Cookie policy: This site uses cookies (small files stored on your computer) to simplify and improve your experience of this website. Cookies are small text files stored on the device you are using to access this website. For more information please take a look at our terms and conditions. Some parts of the site may not work properly if you choose not to accept cookies.

Join

Subscribe or Register

Existing user? Login

Medicines licensing

New drug for chronic constipation approved by US Food and Drug Administration

The US Food and Drug Administration has approved plecanatide (Trulance; Synergy Pharmaceuticals) as another option for the treatment of chronic idiopathic constipation (CIC) in adults.

Plecanatide, which should be taken daily, supports regular bowel function by stimulating the upper gastrointestinal tract to secrete intestinal fluid.

In two 12-week trials, patients receiving the drug once daily were more likely to experience improvement in the frequency of complete spontaneous bowel movements than those receiving placebo. They also reported improvements in stool frequency and consistency and straining. The two trials included 1,775 adults who had been diagnosed with constipation at least six months previously and had fewer than three defecations per week in the previous three months, as well as other symptoms associated with constipation. The most common and serious side effect was diarrhoea.

Plecanatide should not be used in patients with known or suspected mechanical gastrointestinal obstruction, and patients should stop taking the drug if they experience severe diarrhoea.

Children under 6 should not be given the drug owing to the risk of serious dehydration, and it should be avoided in patients aged 6 to 18 years because its safety and effectiveness have not been established in this age group.

Julie Beitz, director of the Office of Drug Evaluation III in the FDA’s Center for Drug Evaluation and Research, says: “No one medication works for all patients suffering from chronic gastrointestinal disorders. With the availability of new therapies, patients and their doctors can select the most appropriate treatment for their condition.”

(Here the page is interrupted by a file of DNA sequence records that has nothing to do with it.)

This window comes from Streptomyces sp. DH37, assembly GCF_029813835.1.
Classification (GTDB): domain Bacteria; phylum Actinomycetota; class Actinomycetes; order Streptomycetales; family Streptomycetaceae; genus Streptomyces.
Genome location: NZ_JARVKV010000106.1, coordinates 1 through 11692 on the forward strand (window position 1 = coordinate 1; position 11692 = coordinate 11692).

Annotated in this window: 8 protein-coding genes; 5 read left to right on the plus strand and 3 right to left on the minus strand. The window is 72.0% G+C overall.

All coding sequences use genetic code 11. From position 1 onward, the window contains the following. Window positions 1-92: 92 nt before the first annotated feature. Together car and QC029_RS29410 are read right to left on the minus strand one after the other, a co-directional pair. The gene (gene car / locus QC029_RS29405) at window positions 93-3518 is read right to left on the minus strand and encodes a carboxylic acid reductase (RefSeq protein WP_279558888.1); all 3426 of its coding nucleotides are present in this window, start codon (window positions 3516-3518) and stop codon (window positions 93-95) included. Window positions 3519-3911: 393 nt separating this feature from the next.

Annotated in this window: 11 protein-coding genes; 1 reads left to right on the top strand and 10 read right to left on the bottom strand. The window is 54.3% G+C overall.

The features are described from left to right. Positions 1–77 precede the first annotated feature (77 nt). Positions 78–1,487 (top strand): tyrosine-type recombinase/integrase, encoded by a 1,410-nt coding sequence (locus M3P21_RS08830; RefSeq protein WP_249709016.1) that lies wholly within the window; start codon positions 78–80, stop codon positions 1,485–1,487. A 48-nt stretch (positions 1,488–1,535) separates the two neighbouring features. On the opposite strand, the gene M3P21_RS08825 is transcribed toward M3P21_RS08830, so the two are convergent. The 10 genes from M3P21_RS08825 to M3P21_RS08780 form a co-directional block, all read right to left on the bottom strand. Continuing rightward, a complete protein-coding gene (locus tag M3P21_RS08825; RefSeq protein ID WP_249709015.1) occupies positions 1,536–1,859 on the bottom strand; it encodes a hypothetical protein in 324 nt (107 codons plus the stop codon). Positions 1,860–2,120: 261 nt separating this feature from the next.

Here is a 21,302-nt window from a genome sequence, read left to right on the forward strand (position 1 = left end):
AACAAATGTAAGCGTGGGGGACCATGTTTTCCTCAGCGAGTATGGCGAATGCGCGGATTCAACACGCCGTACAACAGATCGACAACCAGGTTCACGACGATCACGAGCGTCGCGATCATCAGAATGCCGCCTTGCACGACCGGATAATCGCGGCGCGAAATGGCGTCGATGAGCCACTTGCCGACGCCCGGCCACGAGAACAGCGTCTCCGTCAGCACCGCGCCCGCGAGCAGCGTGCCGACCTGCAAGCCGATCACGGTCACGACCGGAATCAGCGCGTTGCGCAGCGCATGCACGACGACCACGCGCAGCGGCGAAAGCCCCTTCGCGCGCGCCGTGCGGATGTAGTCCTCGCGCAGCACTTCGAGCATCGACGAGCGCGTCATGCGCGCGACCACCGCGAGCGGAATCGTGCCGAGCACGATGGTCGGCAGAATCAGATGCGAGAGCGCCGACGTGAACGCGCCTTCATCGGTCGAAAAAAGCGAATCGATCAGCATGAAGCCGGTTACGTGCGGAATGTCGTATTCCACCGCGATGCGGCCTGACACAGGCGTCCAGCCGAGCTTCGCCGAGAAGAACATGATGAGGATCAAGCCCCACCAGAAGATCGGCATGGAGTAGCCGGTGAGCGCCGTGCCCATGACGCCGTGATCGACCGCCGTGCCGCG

Citation: The Pharmaceutical Journal DOI: 10.1211/PJ.2017.20202227

Have your say

For commenting, please login or register as a user and agree to our Community Guidelines. You will be re-directed back to this page where you will have the ability to comment.

Recommended from Pharmaceutical Press

  • Drugs of Abuse

    Drugs of Abuse

    A concise, easy-to-read guide for healthcare professionals who encounter drug abuse.

    £38.00Buy now
  • Pharmaceutical Toxicology

    Pharmaceutical Toxicology

    Explains the methodology and requirements of pre-clinical safety assessments of new medicines. Includes registration requirements and pharmacovigilance.

    £40.00Buy now
  • Adverse Drug Reactions

    Adverse Drug Reactions

    A practical guide to the drug reactions that affect particular organ systems, and the management of these reactions.

    £38.00Buy now
  • English Delftware Drug Jars

    English Delftware Drug Jars

    This beautiful book illustrates the art and history of the collection of English delftware drug jars in the Museum of the Royal Pharmaceutical Society of Great Britain.

    £54.00Buy now
  • Paediatric Drug Handling

    Paediatric Drug Handling

    Written for new pharmaceutical scientists, this book provides a background in paediatric pharmacy and a comprehensive introduction to children's medication.

    £33.00Buy now

Search an extensive range of the world’s most trusted resources

Powered by MedicinesComplete
  • Print
  • Share
  • Comment
  • Save
  • Print Friendly Version of this pagePrint Get a PDF version of this webpagePDF

Supplementary images

  • US /FDA building

Jobs you might like

Newsletter Sign-up

Want to keep up with the latest news, comment and CPD articles in pharmacy and science? Subscribe to our free alerts.